The Gathering



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Pussywillows and peepers

Posted by angelhelp on April 6, 2014 at 8:35 PM Comments comments (0)

All the pussywillow catkins are past the furry stage and are covered in pollen, but despite the presence of other insects, there have been no bees visiting as yet. Neighbors have already begun using their leafblowers for hours at a time, eliminating any possibility of enjoying the tranquility of birdsong over a weekend afternoon. Spring peepers from the wetlands have made their presence known each night for nearly 2 weeks, an interesting descant to the hoofbeats of deer startled from their purloining of fallen sunflower seeds. Maple buds seem ready to burst at any time. Our snowdrops are past their prime but the crocuses make a nice show at home. Daytime temperatures range from mid-50s to mid-60s, yet thankfully the nights remain cool and refreshing.

Spring has sprung

Posted by angelhelp on March 28, 2014 at 9:15 PM Comments comments (0)

It has been a wonderful winter with a reasonably decent amount of snow, but all good things must eventually come to an end. Ground ivy is making its presence known. Pussywillows were open before Ash Wednesday but whereas some catkins remained closed through the first weeks of Lent, they are now all opened. The nighttime temperatures seldom did below 30F anymore, and days are filled with the sounds and sights of male red-winged blackbirds as they stake out their territories. Daffodills and tulips have sprouted, with the former showing 5" of leaves. Precipitation is now exclusively in liquid form; as rain is expected for the next 48 hours, any remaining trace of snow will be melted.

Sugar maples are past peak

Posted by angelhelp on October 19, 2013 at 4:55 PM Comments comments (0)

It's been about 2 weeks since the sugar maples were at their peak color. Warm weather has dulled the color show and delayed leaf fall for other species. There has yet to be a frost; in fact, houseplants don't show any signs of distress. Apple season has ended but the raspberry season continues. Bees visit the garden in hopes of finding a few more blossoms. Wooly bears are somewhere between a pencil diameter and a AAA battery diameter, the smallest I've seen. Most storms headed our way seem to split while still west and/or south of us, giving us overcast skies and high humidity without much actual rain. The yellowjackets are abundant, unfailingly homing on fruit and meat scents; they seem to know their days are numbered. Milkweed pods are empty, having long ago sent their seeds and fluff into the breeze. Late afternoon sun no longer seems stifling; later dawn has become a gentler awakening.

There's a delicious chill in the air

Posted by angelhelp on September 23, 2013 at 7:50 PM Comments comments (0)

It was a cloudless blue sky with a refreshing chill to the air this afternoon as the sun descended toward evening. It's a perfect time for a campfire, a hammock, and an avian lullaby.

Cooler at last

Posted by angelhelp on September 22, 2013 at 7:55 PM Comments comments (0)

At last, on this day of the autumnal equinox, it seems that our weather has finally cooled appropriately for the season. Sugar maples are beginning to show their fall colors as the more delicate foliage begins its seasonal withdrawal into obscurity. Walnuts, milkweed pods, and cattails are abundant. Honeybees, a rare sight nowadays, have tirelessly harvested nectar from the goldenrod next to butterflies, wasps, and flies. The woods seem quieter as humans return to their regular schedules and wildlife prepares for winter.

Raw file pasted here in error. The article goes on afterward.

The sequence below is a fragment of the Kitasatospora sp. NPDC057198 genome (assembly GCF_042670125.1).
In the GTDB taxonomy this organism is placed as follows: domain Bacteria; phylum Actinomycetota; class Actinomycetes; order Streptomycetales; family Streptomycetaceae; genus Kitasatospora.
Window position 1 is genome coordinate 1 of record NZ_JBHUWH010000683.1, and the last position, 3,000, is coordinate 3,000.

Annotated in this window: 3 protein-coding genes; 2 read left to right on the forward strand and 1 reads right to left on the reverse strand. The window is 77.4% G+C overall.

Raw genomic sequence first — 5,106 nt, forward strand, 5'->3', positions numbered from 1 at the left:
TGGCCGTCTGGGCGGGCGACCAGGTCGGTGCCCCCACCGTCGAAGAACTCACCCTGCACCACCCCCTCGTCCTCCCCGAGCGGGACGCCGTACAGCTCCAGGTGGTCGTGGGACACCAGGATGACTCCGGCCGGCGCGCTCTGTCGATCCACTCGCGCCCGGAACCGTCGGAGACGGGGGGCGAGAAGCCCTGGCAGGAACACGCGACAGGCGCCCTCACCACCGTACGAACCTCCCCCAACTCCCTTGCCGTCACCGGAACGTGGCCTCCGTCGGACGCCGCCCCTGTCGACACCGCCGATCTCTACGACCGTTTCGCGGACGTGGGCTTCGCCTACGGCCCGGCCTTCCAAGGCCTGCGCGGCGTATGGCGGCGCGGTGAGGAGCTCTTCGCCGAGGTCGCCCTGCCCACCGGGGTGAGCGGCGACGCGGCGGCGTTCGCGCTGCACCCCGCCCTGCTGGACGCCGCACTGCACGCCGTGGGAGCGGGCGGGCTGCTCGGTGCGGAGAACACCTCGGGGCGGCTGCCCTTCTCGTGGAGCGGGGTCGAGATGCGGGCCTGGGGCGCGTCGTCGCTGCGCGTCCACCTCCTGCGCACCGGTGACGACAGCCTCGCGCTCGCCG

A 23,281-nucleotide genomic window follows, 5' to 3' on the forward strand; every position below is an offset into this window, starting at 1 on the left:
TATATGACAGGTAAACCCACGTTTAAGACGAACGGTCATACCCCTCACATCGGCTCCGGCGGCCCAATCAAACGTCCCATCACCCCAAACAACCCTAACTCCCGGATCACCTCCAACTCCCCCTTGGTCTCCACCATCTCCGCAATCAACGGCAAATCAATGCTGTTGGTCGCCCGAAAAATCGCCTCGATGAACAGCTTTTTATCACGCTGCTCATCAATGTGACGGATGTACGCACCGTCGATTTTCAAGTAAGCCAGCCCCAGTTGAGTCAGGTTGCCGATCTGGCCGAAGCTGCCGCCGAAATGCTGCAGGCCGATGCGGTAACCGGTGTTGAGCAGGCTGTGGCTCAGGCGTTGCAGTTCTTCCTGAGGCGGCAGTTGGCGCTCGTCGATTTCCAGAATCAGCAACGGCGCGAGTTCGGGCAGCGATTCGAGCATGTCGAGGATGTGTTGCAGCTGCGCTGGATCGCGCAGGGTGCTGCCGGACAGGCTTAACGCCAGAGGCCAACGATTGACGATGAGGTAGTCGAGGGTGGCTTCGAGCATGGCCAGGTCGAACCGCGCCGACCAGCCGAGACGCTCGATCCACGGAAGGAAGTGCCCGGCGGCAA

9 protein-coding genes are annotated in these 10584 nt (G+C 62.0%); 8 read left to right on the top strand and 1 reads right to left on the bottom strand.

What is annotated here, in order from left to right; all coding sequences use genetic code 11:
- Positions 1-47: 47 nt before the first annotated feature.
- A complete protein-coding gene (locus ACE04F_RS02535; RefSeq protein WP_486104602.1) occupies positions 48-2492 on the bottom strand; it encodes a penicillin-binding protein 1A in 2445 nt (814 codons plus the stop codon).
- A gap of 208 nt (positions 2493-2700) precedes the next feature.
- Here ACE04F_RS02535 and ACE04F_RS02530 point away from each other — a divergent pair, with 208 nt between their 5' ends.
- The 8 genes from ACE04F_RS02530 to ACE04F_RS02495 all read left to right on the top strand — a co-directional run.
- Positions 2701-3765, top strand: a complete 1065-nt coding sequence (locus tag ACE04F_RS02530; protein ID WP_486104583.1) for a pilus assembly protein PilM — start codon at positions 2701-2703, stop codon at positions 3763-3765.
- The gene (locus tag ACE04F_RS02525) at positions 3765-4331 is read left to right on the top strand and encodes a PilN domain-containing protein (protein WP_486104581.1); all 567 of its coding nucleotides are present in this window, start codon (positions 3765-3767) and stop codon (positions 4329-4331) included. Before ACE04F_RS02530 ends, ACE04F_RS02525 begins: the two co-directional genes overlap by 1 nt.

Muggy, Sticky, Hot Summer

Posted by angelhelp on September 7, 2013 at 6:45 PM Comments comments (0)

Summer was hot and humid this year as usual, with the usual assortment of wasps. The tick population seems to have exploded this season, especially deer ticks. Poison ivy is everywhere, profiting from hotter summers. Honeybee sightings have diminished greatly over the past decade; this is the second year with zero honeybees in the area. Bumblebees and other pollinators have filled the honeybees' niche despite local pesticide use. As of today, there has been only one day with comfortable temperatures and humidity levels; one can only hope that the arrival of autumn will not seem like a second "monsoon season" such as what we seem to experience each spring. It will be good to get out and walk again, maybe put up a hammock, feel the breeze, and listen to the birds!

Asian Tiger Mosquito

Posted by angelhelp on July 5, 2013 at 1:30 PM Comments comments (0)

These nasties have spread to CT. Last night I picked one off one of our cats' faces. The disturbing part is that the cat was indoors, meaning these mosquitoes are coming into the house, following the people. The cat shook his head rather hard several times but the mosquito persisted in sucking blood straight from his forehead.

I can't help but wonder now if this isn't the same kind of bug that nailed me in the back of the leg, 5 separate times, 2 weeks ago. The resulting hives from the bites merged into one huge hive the size of my hand. It took 4 days of diphenhydramine to mediate the itch; the hive remained present for a week. I was bitten while sitting at a table in the house.

Mulberry jam

Posted by angelhelp on July 2, 2013 at 4:00 PM Comments comments (0)

Enough of our mulberries have ripened that it's now possible to collect enough to make jam. Black raspberries are coming soon. The garden has suffered from our endless rain, but there are peppers coming, apples ripening, and I have hopes that we might see some blueberries. Temperatures have hovered around 90F during the day and 70F at night with dewpoints in the mid-70s. Cloudier days have kept the temperatures down in the mid-80s, but it's a sauna out there!


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